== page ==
A day earlier, Saudi Arabia, the UAE, Bahrain and Egypt had cut diplomatic ties and imposed a blockade on Qatar, closing their borders to the Qataris, a serious blow for a country surrounded by water on three sides that exported natural gas and imported most everything else — and a major escalation in the conflict.
Meanwhile, Trump’s criticism of Qatar heated up and he appeared to be firmly on the side of Saudi Arabia and the UAE. In late June, after just five months in office, he kicked off his 2020 re-election effort with a $35,000-a-head fundraiser at his D.C. hotel, reportedly hauling in $10 million. From the stage, Trump singled out a handful of people in the crowd, including Broidy, who was back on the RNC’s finance team. “Everybody knows Elliott,” Trump said. “Thanks, Elliott.” Later, he took a direct shot at Qatar. “We always say Qa-tar. It’s Qa-tar, they prefer. I prefer that they don’t fund terrorists.”
BROIDY’S WORK had initially caught the Qataris flat-footed. But they soon responded by launching a lobbying counteroffensive in Washington, hiring former U.S. Attorney General John Ashcroft, several former Trump staffers and a slew of others at a rate of several hundred thousand dollars a month. One of those lobbyists was Nick Muzin, who had worked on Trump’s campaign and had extensive ties to the Orthodox Jewish community. Just as Broidy had tapped Christian and Jewish groups, including the American Israel Political Action Committee and the International Fellowship of Christians and Jews to criticize Qatar, Muzin went to work convincing Jewish and evangelical leaders that Qatar was a friend and ally. He and his business partner, a kosher-restaurant owner named Joey Allaham, arranged for people close to Trump, including law professor Alan Dershowitz and former Arkansas Gov. Mike Huckabee, to visit Qatar, and steered large sums of Qatari money to groups like the Zionist Organization of America. (After Qatar was revealed as the source, ZOA said it would return the money.) What made this so unusual was that this wasn’t a fight between liberals and conservatives; instead, two conservative Jews were battling it out on opposite sides of a Middle East proxy war.
According to sources, the fleet of lobbyists working for Qatar met weekly at its D.C. embassy, a five-story building that blends in with the surrounding consulting companies. One name often came up at those meetings: Elliott Broidy. The Qataris had allegedly drawn up an enemies list, and Broidy was on it. Qatar is “going after you,” Muzin later told an associate of Broidy’s.
For his part, Broidy’s plan was right on track. He used his success to sell Nader and the crown princes on the need to hire Circinus. Contained in Broidy’s leaked emails is a memo he wrote for Nader — and seemingly intended for Saudi crown prince Mohammed bin Salman. Trump’s trip to Riyadh, Broidy wrote, was a “smashing success” and a “major turning point” in U.S.-Saudi relations. He then listed the ways Circinus could assist the Saudi government. “My Goals, Circinus’ goals and the goals of KSA are completely aligned,” he wrote. According to materials Broidy sent to Nader, he had brought on General McChrystal as the chairman of Circinus’ “special-operations division.” Other documents listed former Defense Secretary Leon Panetta as part of Broidy’s team.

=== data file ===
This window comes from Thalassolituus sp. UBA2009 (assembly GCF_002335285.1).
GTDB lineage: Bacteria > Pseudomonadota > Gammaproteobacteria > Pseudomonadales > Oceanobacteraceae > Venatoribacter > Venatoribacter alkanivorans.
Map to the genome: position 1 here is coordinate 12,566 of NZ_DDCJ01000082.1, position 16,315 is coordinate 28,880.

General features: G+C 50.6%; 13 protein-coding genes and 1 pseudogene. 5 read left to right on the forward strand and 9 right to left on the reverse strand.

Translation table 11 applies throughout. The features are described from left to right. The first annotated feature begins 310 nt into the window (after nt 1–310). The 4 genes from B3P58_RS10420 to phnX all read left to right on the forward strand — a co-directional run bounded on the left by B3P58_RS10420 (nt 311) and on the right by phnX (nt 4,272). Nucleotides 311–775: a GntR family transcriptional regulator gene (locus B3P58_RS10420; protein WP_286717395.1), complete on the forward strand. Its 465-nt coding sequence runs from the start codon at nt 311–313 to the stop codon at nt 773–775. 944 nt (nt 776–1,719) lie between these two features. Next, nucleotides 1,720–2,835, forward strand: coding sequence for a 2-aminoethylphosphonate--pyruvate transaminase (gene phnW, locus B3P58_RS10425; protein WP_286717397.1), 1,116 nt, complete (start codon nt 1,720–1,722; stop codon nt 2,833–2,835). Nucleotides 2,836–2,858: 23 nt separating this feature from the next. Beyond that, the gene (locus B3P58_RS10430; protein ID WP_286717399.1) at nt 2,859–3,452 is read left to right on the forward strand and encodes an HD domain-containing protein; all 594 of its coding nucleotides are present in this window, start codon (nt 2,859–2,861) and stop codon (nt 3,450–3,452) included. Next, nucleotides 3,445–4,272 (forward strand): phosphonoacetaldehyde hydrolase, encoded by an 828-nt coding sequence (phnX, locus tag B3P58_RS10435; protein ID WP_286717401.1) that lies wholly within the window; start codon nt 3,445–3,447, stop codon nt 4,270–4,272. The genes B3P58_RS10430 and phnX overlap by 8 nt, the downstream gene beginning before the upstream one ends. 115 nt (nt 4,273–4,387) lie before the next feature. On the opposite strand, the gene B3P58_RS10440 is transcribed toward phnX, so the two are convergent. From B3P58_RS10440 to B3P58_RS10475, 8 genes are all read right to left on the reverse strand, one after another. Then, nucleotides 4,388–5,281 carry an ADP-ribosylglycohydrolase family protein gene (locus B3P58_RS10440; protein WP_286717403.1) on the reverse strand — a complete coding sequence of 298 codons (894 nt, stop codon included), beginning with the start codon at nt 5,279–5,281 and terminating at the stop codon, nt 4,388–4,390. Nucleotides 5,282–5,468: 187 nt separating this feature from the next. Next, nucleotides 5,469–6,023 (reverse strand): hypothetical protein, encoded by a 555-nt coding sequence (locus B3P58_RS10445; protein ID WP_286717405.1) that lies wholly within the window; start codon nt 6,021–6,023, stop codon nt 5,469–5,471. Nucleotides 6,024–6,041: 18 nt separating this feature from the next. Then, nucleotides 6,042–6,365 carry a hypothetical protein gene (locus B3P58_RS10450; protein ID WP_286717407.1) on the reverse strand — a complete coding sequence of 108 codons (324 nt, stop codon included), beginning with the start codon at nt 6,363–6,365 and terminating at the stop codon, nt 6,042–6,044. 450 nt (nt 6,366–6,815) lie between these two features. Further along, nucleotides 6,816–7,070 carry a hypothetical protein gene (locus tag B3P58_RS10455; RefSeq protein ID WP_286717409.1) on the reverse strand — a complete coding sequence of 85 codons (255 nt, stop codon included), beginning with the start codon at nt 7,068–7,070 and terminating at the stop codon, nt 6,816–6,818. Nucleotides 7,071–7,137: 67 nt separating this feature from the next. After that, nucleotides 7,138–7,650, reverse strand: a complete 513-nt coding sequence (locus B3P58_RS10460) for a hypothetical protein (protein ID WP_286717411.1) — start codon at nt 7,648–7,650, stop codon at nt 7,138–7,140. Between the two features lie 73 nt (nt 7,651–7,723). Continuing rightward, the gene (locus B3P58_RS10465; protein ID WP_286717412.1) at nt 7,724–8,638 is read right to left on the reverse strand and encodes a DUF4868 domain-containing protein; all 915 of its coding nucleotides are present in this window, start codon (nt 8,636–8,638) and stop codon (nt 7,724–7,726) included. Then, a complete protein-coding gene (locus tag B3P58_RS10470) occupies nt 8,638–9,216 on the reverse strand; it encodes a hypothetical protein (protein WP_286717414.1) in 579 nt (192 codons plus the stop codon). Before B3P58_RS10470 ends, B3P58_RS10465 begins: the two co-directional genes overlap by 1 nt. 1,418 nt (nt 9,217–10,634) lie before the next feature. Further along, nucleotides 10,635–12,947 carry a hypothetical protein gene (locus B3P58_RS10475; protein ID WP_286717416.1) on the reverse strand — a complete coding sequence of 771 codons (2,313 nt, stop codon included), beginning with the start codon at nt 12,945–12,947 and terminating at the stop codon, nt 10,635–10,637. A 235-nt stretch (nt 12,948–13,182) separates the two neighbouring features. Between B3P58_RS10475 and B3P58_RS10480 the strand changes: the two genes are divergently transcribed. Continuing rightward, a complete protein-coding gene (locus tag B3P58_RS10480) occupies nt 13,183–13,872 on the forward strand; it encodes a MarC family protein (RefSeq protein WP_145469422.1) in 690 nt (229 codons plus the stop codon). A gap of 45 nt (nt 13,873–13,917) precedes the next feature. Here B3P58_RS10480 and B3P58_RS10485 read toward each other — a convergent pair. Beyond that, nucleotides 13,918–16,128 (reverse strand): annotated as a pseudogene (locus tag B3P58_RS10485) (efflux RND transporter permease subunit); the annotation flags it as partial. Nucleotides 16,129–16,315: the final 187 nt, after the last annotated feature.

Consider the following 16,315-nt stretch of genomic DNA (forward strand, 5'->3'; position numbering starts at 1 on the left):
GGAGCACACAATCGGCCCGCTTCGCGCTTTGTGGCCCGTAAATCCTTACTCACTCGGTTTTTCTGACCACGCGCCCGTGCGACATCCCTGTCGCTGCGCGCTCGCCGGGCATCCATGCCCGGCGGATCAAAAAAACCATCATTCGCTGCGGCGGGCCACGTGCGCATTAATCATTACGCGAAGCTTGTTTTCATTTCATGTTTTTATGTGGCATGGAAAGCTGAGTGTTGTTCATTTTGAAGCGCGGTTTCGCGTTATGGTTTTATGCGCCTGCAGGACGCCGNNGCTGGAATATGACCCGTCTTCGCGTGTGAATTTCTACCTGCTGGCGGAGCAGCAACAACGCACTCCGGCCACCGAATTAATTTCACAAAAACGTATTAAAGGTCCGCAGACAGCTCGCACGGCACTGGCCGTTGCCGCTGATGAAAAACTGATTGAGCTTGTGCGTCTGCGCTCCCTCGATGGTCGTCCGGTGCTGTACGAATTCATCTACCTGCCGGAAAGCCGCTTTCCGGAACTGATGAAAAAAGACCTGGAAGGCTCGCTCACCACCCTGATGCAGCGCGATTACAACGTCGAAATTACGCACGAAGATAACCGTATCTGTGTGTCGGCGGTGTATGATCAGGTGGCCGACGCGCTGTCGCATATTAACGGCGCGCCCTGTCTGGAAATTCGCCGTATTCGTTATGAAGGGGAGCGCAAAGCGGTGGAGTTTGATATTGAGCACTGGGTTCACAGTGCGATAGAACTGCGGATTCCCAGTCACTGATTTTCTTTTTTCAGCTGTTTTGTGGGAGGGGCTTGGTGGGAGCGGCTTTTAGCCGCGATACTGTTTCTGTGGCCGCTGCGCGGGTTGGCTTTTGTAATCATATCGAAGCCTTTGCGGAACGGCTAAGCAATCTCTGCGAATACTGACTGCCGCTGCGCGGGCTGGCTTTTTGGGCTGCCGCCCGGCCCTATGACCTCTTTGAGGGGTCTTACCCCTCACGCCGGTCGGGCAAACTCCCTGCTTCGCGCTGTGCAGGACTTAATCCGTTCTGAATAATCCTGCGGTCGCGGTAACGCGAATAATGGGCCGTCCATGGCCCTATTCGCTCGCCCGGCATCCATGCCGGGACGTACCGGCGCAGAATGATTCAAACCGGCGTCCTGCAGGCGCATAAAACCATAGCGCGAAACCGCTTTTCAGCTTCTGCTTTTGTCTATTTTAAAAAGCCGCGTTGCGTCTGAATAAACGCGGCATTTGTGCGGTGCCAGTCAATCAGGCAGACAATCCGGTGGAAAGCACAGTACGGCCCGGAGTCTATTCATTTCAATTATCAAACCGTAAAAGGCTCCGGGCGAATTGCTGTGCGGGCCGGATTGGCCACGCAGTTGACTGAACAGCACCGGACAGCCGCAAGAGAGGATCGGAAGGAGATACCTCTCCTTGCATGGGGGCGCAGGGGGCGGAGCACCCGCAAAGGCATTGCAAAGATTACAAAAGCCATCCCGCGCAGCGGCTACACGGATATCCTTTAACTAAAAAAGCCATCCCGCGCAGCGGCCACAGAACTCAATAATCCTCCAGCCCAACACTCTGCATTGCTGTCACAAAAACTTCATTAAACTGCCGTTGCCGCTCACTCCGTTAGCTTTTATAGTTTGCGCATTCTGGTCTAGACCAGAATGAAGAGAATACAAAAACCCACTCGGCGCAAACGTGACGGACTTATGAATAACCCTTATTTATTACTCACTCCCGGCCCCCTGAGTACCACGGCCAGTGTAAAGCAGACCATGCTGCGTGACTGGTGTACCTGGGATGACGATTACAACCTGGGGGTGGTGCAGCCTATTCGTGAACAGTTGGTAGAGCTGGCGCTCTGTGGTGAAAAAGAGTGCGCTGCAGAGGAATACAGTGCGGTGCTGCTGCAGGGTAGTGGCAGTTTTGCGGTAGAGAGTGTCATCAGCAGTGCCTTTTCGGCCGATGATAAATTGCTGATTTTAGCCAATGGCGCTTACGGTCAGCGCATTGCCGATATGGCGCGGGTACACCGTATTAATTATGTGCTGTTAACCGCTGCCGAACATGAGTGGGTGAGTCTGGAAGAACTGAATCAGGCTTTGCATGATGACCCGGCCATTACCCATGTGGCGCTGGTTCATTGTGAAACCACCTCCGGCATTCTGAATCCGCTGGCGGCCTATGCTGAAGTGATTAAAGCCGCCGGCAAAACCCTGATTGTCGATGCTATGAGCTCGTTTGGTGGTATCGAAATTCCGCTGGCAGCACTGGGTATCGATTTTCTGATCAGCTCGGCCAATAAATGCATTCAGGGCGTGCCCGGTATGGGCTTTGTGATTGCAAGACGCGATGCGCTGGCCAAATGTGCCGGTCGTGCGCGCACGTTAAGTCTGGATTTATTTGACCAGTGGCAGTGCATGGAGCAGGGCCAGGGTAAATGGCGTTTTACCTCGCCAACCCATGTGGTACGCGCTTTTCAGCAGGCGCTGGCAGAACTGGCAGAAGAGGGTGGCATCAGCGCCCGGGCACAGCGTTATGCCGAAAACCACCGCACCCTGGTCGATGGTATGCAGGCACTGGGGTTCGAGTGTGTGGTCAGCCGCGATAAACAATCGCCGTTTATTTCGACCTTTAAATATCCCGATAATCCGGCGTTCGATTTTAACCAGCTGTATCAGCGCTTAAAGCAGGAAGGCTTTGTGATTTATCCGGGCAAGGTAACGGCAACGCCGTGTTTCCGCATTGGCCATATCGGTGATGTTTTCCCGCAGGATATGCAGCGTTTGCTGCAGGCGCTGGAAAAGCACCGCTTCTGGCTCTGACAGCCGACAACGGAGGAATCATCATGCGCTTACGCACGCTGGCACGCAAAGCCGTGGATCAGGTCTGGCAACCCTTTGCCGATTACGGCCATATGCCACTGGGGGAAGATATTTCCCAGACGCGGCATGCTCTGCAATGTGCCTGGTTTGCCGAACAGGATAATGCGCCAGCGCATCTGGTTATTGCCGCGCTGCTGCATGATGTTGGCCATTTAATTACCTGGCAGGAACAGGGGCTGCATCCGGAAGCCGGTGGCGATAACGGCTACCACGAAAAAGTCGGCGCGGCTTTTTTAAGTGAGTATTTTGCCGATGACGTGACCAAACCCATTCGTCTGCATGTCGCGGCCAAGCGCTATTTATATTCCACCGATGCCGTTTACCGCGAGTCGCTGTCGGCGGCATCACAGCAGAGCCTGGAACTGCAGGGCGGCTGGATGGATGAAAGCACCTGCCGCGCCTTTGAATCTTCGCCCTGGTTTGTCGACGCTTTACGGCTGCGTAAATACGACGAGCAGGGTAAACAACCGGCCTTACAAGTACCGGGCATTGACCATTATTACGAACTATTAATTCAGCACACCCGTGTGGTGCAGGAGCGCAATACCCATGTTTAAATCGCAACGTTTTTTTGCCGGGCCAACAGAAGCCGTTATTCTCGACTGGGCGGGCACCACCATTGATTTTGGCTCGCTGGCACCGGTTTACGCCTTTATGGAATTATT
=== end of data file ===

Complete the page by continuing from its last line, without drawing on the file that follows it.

As the Qataris ramped up their D.C. presence, Broidy redoubled his efforts to, as he wrote Nader, “crush the snake!” He helped organize another conference on Qatar that attracted bigger names than the first, including Panetta and Gen. David Petraeus as well as former Trump adviser Steve Bannon. (Bannon, emails show, earned $100,000 for the appearance. He declined to comment.)
In an email titled “Strictly Confidential” sent to Nader on November 10th, 2017, Broidy outlined 11 different efforts underway to pressure the Trump administration into action. A handful of Republican and Democratic lawmakers would soon sign on to letters to U.N. Ambassador Nikki Haley and Treasury Secretary Mnuchin (“a close friend of mine,” Broidy claimed) that were critical of Qatar. Rep. Ron DeSantis, R-Fla., Broidy wrote, would introduce legislation allowing victims of attacks by Hamas to sue Qatar. (Broidy would join DeSantis’ fundraising team when he successfully ran for Florida governor.) Sen. Tom Cotton, R-Ark., had agreed to “educate” his fellow senators about the wisdom of relocating the U.S. air command center out of al-Udeid. (Cotton also received donations from both Elliott and Robin Broidy.)